WASHINGTON Backed by U.S. veterans groups, researchers said they used ground-penetrating radar and GPS technologies to locate the remains of 139 missing U.S. Marines killed in the Battle of Tarawa in November 1943.
An organization called History Flight (Marathon, Fla.) along with WFI Research Group (Fall River, Mass.) said Monday (Nov. 24) they used ground-penetrating radar with 250 and 500 MHz antennas and a surveyor-quality Trimble GPS system to locate the remains. The partners said the 139 Marines were discovered in eight separate mass burial sites on Tarawa Atoll in the central Pacific Ocean.
Veteran groups estimate there were a total of 541 U.S. Marines missing after the Battle of Tawara. WFI said it conducted two surveys of the Pacific island, completing the second on Nov. 8.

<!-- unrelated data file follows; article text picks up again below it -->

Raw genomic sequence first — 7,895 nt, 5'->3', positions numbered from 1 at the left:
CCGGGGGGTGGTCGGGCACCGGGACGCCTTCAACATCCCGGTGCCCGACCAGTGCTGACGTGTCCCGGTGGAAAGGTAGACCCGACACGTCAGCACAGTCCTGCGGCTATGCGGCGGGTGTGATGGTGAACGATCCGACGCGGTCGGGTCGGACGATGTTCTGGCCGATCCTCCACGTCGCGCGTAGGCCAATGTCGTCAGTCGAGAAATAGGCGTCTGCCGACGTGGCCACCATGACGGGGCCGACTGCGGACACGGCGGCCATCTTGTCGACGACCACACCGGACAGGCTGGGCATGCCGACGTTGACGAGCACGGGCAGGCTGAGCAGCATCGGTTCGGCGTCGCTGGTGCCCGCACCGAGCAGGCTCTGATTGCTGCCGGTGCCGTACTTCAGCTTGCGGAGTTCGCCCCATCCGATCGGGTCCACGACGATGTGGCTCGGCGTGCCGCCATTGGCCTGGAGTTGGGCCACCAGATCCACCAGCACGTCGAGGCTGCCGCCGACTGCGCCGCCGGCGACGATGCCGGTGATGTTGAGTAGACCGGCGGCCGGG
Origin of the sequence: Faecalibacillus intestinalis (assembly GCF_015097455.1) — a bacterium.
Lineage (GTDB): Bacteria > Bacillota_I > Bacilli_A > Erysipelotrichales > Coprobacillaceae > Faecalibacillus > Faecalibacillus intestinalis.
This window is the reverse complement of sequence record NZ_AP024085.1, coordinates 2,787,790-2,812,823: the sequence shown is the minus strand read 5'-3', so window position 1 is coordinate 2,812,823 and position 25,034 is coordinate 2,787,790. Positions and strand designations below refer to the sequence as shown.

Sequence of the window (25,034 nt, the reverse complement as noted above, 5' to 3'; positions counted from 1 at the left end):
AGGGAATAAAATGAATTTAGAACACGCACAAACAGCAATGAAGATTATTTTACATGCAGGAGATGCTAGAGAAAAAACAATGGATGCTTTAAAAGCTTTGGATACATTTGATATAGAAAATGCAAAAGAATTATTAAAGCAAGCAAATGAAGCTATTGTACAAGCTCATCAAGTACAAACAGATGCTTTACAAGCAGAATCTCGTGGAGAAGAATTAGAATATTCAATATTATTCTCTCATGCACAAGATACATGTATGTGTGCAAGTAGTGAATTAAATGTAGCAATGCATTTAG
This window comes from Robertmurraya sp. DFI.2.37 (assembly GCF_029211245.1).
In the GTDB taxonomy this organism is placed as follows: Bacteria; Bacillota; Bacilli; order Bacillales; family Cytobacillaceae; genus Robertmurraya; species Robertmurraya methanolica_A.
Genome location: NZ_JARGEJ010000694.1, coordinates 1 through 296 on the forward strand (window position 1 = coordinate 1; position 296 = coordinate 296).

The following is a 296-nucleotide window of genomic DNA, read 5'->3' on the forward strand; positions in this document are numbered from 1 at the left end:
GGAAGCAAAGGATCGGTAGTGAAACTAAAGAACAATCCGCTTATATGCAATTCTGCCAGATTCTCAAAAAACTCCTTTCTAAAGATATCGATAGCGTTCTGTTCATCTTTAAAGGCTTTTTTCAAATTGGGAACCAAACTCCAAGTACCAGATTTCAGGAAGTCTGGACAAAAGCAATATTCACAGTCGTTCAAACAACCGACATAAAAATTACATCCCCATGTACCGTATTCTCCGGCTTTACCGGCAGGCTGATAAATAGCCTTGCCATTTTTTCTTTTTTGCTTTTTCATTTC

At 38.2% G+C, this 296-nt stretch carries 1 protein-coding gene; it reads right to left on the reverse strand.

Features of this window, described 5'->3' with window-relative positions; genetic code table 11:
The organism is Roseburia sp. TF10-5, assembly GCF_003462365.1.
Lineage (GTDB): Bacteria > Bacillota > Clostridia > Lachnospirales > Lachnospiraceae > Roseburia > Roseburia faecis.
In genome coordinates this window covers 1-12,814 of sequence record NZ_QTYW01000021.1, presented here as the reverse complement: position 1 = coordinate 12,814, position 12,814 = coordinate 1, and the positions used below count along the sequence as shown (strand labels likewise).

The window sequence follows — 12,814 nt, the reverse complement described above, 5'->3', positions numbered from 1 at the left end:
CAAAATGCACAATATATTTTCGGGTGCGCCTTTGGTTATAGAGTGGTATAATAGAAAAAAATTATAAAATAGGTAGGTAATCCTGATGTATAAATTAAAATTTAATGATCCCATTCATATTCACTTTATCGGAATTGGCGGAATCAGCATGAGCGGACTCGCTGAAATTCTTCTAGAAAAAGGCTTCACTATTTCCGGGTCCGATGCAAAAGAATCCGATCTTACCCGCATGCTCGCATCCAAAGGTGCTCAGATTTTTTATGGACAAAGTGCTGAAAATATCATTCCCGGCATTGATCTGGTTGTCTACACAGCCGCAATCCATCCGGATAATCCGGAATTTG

"All [of the remains] are believed to be the Marines and sailors from the actual battle and not later casualties. Five of the eight burial sites have had U.S. Marine remains accidentally dug up during the extensive construction activity on the island," WFI said in a statement.
Among those found was Marine 1st Lt. Alexander Bonnyman, who was posthumously awarded the Congressional Medal of Honor.
The World War II Battle of Tarawa was fought from Nov. 20-23, 1943, as part of a U.S. offensive against Japanese forces in the central Pacific. The battle claimed the lives of an estimated 1,687 U.S. Marines and Navy personnel and wounded at least 2,200 U.S. troops. An estimated 4,800 Japanese defenders were killed in the battle.